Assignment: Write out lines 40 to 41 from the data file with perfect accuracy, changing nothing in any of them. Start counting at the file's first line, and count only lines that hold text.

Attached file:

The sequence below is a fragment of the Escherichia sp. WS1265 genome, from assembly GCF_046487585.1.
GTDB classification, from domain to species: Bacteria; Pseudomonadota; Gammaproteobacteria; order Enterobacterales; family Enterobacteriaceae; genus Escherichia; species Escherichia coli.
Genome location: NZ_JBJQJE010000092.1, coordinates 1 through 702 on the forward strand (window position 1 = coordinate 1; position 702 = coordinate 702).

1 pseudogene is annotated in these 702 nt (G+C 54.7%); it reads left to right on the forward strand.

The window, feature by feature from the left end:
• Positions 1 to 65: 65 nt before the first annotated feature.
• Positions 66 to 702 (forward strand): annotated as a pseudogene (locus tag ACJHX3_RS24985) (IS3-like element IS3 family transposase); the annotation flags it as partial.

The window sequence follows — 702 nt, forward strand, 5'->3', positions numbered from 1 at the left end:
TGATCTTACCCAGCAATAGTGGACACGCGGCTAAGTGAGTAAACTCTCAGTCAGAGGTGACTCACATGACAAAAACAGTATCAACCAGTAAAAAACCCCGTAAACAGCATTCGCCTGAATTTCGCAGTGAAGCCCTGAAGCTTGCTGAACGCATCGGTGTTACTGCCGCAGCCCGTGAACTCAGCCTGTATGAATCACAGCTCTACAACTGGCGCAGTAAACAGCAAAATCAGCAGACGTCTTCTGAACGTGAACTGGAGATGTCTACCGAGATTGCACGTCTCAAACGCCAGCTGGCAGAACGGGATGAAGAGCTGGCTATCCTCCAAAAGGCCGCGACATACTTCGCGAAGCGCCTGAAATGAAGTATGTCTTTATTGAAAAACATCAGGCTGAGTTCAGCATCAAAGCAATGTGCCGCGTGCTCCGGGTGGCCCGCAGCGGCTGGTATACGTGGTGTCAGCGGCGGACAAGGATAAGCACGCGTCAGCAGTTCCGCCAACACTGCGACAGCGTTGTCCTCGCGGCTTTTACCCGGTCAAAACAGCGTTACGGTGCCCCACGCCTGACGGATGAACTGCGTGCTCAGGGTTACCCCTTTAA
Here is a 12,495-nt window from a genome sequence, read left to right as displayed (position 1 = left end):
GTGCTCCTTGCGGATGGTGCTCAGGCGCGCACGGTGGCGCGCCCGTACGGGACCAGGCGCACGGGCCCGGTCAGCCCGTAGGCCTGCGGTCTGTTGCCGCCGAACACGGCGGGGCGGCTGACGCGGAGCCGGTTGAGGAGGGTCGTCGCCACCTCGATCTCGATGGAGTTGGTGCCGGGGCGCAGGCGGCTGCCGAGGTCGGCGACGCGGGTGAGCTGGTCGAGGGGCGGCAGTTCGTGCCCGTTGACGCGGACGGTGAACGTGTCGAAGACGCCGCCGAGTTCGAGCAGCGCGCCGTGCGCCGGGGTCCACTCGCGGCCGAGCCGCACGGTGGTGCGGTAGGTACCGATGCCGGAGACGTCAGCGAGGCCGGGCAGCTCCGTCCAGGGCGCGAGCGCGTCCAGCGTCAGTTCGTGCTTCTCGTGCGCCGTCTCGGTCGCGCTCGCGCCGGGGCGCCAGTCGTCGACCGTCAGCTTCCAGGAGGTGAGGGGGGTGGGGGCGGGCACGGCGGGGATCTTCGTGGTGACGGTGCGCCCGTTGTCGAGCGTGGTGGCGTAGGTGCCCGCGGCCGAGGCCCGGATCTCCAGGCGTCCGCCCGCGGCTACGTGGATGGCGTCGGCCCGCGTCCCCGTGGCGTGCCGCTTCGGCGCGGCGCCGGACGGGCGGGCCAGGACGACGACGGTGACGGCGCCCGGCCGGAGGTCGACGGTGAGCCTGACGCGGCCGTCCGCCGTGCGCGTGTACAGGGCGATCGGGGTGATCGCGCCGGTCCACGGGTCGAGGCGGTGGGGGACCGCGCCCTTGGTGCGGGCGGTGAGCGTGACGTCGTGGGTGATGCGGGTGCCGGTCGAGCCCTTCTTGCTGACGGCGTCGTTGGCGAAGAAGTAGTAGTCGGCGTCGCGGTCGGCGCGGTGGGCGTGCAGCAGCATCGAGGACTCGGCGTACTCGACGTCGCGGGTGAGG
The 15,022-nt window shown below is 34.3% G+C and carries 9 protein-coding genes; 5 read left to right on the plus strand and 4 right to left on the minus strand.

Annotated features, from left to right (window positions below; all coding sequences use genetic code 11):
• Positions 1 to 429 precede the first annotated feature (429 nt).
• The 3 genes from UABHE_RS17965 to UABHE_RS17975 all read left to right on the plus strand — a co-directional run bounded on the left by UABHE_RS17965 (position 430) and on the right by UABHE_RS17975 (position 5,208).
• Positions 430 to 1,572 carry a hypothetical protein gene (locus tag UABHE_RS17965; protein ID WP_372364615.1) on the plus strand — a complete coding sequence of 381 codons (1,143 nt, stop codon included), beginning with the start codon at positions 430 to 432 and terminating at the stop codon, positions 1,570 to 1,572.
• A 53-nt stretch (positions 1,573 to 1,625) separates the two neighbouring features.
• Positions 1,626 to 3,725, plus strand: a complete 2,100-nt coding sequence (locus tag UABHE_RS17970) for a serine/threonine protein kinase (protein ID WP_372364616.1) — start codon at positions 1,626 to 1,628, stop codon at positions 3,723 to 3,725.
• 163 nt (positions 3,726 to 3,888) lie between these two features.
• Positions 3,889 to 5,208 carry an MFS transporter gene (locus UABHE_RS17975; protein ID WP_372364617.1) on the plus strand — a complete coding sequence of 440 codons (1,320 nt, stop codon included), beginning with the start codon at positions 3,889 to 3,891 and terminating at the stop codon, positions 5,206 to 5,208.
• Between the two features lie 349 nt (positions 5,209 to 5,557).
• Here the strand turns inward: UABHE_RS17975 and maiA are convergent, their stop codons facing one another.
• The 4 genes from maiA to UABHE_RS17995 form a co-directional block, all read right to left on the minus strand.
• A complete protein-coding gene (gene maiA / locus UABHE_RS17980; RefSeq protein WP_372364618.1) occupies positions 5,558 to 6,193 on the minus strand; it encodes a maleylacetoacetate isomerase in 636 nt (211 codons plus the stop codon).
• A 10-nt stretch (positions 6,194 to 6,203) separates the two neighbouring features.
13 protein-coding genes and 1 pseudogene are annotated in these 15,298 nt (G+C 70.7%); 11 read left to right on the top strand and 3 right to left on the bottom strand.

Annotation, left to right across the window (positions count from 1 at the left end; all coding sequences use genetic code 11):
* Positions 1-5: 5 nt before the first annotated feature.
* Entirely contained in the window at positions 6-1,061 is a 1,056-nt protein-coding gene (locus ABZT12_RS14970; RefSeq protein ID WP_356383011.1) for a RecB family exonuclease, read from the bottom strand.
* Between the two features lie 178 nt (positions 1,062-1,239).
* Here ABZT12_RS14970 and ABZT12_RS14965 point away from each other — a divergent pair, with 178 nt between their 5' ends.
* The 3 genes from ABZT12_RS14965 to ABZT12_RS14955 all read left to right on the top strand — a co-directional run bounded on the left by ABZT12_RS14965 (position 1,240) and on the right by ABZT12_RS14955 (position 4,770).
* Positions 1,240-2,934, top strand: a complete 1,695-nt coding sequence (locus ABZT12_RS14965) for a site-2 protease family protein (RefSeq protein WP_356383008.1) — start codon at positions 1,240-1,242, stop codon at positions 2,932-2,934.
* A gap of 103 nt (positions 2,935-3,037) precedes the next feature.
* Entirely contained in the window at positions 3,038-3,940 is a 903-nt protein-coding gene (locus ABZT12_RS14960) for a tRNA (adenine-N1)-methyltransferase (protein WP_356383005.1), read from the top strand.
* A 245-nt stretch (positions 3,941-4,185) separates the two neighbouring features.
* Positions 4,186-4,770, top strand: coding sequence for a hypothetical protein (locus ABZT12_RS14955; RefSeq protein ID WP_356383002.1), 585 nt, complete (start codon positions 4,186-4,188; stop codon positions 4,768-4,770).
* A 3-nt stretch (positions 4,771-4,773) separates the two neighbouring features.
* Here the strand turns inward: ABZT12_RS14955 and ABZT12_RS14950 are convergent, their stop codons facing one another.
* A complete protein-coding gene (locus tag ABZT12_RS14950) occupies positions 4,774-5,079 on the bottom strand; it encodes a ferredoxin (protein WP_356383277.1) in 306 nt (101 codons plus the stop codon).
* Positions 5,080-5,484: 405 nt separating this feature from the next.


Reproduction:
* A complete protein-coding gene (locus tag ABZT12_RS14950) occupies positions 4,774-5,079 on the bottom strand; it encodes a ferredoxin (protein WP_356383277.1) in 306 nt (101 codons plus the stop codon).
* Positions 5,080-5,484: 405 nt separating this feature from the next.